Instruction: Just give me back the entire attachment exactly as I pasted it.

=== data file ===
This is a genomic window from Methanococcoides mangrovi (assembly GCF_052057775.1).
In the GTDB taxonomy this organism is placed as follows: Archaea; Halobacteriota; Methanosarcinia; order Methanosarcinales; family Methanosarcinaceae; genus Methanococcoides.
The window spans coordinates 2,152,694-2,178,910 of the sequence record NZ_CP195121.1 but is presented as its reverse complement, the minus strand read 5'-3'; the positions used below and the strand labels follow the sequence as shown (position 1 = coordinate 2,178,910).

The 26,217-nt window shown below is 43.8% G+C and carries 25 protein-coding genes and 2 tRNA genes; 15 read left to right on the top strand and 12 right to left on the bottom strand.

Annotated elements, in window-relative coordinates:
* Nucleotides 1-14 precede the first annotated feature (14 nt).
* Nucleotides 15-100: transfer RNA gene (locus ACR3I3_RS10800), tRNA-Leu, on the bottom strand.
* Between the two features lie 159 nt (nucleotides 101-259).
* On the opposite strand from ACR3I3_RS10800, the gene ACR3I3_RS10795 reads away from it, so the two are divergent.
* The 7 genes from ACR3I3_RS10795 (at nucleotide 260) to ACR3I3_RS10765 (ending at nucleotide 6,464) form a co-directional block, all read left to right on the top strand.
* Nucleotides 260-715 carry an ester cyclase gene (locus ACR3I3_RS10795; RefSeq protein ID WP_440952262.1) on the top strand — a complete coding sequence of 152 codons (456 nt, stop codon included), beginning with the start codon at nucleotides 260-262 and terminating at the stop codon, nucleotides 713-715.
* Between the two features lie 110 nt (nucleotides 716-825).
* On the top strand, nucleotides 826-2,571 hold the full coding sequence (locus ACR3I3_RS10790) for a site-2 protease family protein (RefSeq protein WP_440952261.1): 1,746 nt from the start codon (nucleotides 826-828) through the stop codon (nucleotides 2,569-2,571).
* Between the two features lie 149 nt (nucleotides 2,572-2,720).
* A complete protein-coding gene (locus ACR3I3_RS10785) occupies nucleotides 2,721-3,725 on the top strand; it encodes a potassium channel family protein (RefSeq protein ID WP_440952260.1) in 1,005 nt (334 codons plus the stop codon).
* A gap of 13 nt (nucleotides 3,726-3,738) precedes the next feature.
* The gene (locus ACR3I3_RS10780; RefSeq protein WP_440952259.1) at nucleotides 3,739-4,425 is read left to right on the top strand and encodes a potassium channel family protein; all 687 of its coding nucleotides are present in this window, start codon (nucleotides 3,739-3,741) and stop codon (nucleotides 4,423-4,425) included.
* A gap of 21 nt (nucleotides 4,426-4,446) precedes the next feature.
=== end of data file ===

This is a genomic window from Methanococcoides mangrovi (assembly GCF_052057775.1).
In the GTDB taxonomy this organism is placed as follows: Archaea; Halobacteriota; Methanosarcinia; order Methanosarcinales; family Methanosarcinaceae; genus Methanococcoides.
The window spans coordinates 2,152,694-2,178,910 of the sequence record NZ_CP195121.1 but is presented as its reverse complement, the minus strand read 5'-3'; the positions used below and the strand labels follow the sequence as shown (position 1 = coordinate 2,178,910).

The 26,217-nt window shown below is 43.8% G+C and carries 25 protein-coding genes and 2 tRNA genes; 15 read left to right on the top strand and 12 right to left on the bottom strand.

Annotated elements, in window-relative coordinates:
* Nucleotides 1-14 precede the first annotated feature (14 nt).
* Nucleotides 15-100: transfer RNA gene (locus ACR3I3_RS10800), tRNA-Leu, on the bottom strand.
* Between the two features lie 159 nt (nucleotides 101-259).
* On the opposite strand from ACR3I3_RS10800, the gene ACR3I3_RS10795 reads away from it, so the two are divergent.
* The 7 genes from ACR3I3_RS10795 (at nucleotide 260) to ACR3I3_RS10765 (ending at nucleotide 6,464) form a co-directional block, all read left to right on the top strand.
* Nucleotides 260-715 carry an ester cyclase gene (locus ACR3I3_RS10795; RefSeq protein ID WP_440952262.1) on the top strand — a complete coding sequence of 152 codons (456 nt, stop codon included), beginning with the start codon at nucleotides 260-262 and terminating at the stop codon, nucleotides 713-715.
* Between the two features lie 110 nt (nucleotides 716-825).
* On the top strand, nucleotides 826-2,571 hold the full coding sequence (locus ACR3I3_RS10790) for a site-2 protease family protein (RefSeq protein WP_440952261.1): 1,746 nt from the start codon (nucleotides 826-828) through the stop codon (nucleotides 2,569-2,571).
* Between the two features lie 149 nt (nucleotides 2,572-2,720).
* A complete protein-coding gene (locus ACR3I3_RS10785) occupies nucleotides 2,721-3,725 on the top strand; it encodes a potassium channel family protein (RefSeq protein ID WP_440952260.1) in 1,005 nt (334 codons plus the stop codon).
* A gap of 13 nt (nucleotides 3,726-3,738) precedes the next feature.
* The gene (locus ACR3I3_RS10780; RefSeq protein WP_440952259.1) at nucleotides 3,739-4,425 is read left to right on the top strand and encodes a potassium channel family protein; all 687 of its coding nucleotides are present in this window, start codon (nucleotides 3,739-3,741) and stop codon (nucleotides 4,423-4,425) included.
* A gap of 21 nt (nucleotides 4,426-4,446) precedes the next feature.